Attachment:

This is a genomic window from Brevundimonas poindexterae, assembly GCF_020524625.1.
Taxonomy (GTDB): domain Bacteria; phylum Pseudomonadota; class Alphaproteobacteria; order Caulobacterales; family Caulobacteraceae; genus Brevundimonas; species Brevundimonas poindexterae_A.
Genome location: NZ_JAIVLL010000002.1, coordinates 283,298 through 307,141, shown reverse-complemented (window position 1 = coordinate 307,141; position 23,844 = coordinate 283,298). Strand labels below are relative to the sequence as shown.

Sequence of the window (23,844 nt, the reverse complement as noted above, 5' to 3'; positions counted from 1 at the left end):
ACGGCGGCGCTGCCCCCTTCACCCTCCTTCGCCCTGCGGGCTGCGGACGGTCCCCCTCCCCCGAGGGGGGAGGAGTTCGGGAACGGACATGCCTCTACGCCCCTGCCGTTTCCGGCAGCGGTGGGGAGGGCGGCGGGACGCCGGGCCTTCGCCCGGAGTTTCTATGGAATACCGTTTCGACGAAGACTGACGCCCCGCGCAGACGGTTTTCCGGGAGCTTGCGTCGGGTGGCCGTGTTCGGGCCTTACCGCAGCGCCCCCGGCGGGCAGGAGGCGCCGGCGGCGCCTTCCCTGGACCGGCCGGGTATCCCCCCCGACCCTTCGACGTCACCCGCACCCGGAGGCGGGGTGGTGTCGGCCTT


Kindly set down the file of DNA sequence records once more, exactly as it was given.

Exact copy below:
This is a genomic window from Brevundimonas poindexterae, assembly GCF_020524625.1.
Taxonomy (GTDB): domain Bacteria; phylum Pseudomonadota; class Alphaproteobacteria; order Caulobacterales; family Caulobacteraceae; genus Brevundimonas; species Brevundimonas poindexterae_A.
Genome location: NZ_JAIVLL010000002.1, coordinates 283,298 through 307,141, shown reverse-complemented (window position 1 = coordinate 307,141; position 23,844 = coordinate 283,298). Strand labels below are relative to the sequence as shown.

Sequence of the window (23,844 nt, the reverse complement as noted above, 5' to 3'; positions counted from 1 at the left end):
ACGGCGGCGCTGCCCCCTTCACCCTCCTTCGCCCTGCGGGCTGCGGACGGTCCCCCTCCCCCGAGGGGGGAGGAGTTCGGGAACGGACATGCCTCTACGCCCCTGCCGTTTCCGGCAGCGGTGGGGAGGGCGGCGGGACGCCGGGCCTTCGCCCGGAGTTTCTATGGAATACCGTTTCGACGAAGACTGACGCCCCGCGCAGACGGTTTTCCGGGAGCTTGCGTCGGGTGGCCGTGTTCGGGCCTTACCGCAGCGCCCCCGGCGGGCAGGAGGCGCCGGCGGCGCCTTCCCTGGACCGGCCGGGTATCCCCCCCGACCCTTCGACGTCACCCGCACCCGGAGGCGGGGTGGTGTCGGCCTT